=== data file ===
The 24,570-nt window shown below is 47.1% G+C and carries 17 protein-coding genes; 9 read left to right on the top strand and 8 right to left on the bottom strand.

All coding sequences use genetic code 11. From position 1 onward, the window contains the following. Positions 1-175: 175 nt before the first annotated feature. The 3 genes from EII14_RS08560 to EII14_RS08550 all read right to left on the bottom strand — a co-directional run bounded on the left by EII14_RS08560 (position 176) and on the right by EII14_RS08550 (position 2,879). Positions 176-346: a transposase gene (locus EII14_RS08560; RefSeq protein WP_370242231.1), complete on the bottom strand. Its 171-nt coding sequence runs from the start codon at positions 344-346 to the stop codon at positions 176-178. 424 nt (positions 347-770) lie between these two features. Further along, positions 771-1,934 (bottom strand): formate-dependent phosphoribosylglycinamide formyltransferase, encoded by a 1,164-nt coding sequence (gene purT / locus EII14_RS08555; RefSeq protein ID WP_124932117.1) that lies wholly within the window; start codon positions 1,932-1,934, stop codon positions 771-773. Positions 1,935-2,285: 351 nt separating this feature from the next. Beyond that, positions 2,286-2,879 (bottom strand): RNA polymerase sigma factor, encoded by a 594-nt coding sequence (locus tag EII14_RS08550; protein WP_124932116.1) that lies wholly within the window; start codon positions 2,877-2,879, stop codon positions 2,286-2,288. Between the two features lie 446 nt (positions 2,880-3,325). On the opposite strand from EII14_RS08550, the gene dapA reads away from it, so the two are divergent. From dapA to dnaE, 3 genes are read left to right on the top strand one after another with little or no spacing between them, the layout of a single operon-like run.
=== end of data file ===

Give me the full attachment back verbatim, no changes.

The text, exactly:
The 24,570-nt window shown below is 47.1% G+C and carries 17 protein-coding genes; 9 read left to right on the top strand and 8 right to left on the bottom strand.

All coding sequences use genetic code 11. From position 1 onward, the window contains the following. Positions 1-175: 175 nt before the first annotated feature. The 3 genes from EII14_RS08560 to EII14_RS08550 all read right to left on the bottom strand — a co-directional run bounded on the left by EII14_RS08560 (position 176) and on the right by EII14_RS08550 (position 2,879). Positions 176-346: a transposase gene (locus EII14_RS08560; RefSeq protein WP_370242231.1), complete on the bottom strand. Its 171-nt coding sequence runs from the start codon at positions 344-346 to the stop codon at positions 176-178. 424 nt (positions 347-770) lie between these two features. Further along, positions 771-1,934 (bottom strand): formate-dependent phosphoribosylglycinamide formyltransferase, encoded by a 1,164-nt coding sequence (gene purT / locus EII14_RS08555; RefSeq protein ID WP_124932117.1) that lies wholly within the window; start codon positions 1,932-1,934, stop codon positions 771-773. Positions 1,935-2,285: 351 nt separating this feature from the next. Beyond that, positions 2,286-2,879 (bottom strand): RNA polymerase sigma factor, encoded by a 594-nt coding sequence (locus tag EII14_RS08550; protein WP_124932116.1) that lies wholly within the window; start codon positions 2,877-2,879, stop codon positions 2,286-2,288. Between the two features lie 446 nt (positions 2,880-3,325). On the opposite strand from EII14_RS08550, the gene dapA reads away from it, so the two are divergent. From dapA to dnaE, 3 genes are read left to right on the top strand one after another with little or no spacing between them, the layout of a single operon-like run.